* - inheritance is an implicit LineSegment mechanism Polygon - propagation has to be programmed when required
Chapter 5: Modelling with classes

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Interfaces
An interface describes a portion of the visible behaviour of a set of objects. •An interface is similar to a class, except it lacks instance variables and implemented methods
Person
«interface»

Cashier
withdraw deposit

Machine

Person
Cashier

Machine
Cashier

Employee

ATM

Employee

ATM

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5.7 Detailed Example: A Class Diagram for Genealogy
Person
name sex placeOf Birth dateOf Birth placeOf Death {husband.sex dateOf Death = #male} placeOf Marriage child husband dateOf Marraige 0..1 dateOf Div orce * parent 2 0..1 wife
{wife.sex = #female} {parent->forAll(p1,p2: p1 <> p2 implies p1.sex <> p2.sex)}

•Problems — A person must have two parents — Marriages not properly accounted for
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Genealogy example: Possible solutions
Person
name sex placeOfBirth dateOfBirth placeOfDeath dateOfDeath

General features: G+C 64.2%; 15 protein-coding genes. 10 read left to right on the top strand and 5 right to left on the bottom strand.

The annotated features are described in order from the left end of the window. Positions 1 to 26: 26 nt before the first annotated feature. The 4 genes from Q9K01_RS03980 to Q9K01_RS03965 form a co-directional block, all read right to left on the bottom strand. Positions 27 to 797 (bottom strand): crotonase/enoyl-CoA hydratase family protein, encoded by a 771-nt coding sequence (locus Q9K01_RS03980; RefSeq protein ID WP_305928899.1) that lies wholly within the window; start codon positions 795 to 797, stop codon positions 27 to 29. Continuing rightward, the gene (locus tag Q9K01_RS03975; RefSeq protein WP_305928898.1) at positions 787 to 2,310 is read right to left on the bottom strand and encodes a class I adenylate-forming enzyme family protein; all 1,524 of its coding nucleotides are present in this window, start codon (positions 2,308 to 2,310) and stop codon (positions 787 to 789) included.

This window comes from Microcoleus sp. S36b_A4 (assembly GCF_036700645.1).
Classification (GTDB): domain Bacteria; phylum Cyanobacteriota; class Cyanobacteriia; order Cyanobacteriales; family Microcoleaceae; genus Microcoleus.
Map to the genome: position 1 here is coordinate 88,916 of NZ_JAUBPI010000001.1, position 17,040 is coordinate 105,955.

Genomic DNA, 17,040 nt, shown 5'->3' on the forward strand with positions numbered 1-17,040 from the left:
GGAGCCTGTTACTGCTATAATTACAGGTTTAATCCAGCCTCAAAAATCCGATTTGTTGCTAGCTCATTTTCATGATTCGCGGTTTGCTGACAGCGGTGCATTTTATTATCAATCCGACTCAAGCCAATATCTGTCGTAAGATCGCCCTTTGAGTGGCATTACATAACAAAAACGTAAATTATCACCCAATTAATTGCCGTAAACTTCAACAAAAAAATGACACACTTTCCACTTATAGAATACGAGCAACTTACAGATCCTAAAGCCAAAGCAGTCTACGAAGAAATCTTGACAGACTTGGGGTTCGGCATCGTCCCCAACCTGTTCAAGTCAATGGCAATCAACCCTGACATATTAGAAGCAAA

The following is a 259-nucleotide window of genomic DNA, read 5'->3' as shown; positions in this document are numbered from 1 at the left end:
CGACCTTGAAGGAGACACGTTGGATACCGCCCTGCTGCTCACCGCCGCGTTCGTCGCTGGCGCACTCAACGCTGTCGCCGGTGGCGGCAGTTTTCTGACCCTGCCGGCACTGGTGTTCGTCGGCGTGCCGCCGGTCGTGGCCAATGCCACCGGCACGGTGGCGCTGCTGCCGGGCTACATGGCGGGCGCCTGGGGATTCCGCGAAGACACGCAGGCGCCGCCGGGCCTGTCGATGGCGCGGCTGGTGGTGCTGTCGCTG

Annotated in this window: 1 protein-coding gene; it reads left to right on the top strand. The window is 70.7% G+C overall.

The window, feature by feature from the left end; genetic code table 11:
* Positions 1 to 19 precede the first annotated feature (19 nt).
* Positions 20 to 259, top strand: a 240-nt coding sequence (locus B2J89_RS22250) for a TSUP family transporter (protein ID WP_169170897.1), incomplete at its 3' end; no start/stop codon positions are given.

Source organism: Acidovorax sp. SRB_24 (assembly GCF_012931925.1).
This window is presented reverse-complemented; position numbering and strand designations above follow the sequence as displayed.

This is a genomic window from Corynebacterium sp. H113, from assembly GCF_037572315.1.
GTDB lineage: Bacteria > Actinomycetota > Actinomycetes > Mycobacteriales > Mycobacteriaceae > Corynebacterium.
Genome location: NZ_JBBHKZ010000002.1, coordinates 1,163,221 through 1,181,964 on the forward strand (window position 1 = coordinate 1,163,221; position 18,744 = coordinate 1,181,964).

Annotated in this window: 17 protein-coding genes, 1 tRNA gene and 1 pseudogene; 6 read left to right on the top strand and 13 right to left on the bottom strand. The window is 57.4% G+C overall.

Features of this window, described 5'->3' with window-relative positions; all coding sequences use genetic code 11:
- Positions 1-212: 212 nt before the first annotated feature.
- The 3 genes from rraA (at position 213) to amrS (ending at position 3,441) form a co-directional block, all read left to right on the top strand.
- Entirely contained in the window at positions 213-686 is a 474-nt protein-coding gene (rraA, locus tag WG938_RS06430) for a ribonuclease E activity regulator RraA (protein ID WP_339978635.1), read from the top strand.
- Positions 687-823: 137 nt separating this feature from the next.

Person
name placeOfBirth dateOfBirth placeOfDeath dateOfDeath

child

child

*

*

partner 0..2 * {partner->forAll(p1,p2 | p1 <> p2 implies p1.sex <> p2.sex)} *

Woman
0..1
femalePartner child

Man

Union
placeOfMarriage dateOfMarriage dateOfDivorce

0..1 * 0..1 malePartner child * *

parents

Union
0..1 placeOfMarriage parents dateOfMarriage dateOfDivorce

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5.8 The Process of Developing Class Diagrams
You can create UML models at different stages and with different purposes and levels of details •Exploratory domain model: — Developed in domain analysis to learn about the domain •System domain model: — Models aspects of the domain represented by the system •System model: — Includes also classes used to build the user interface and system architectureChapter 5: Modelling with classes 47 © Lethbridge/Laganière 2001

System domain model vs System model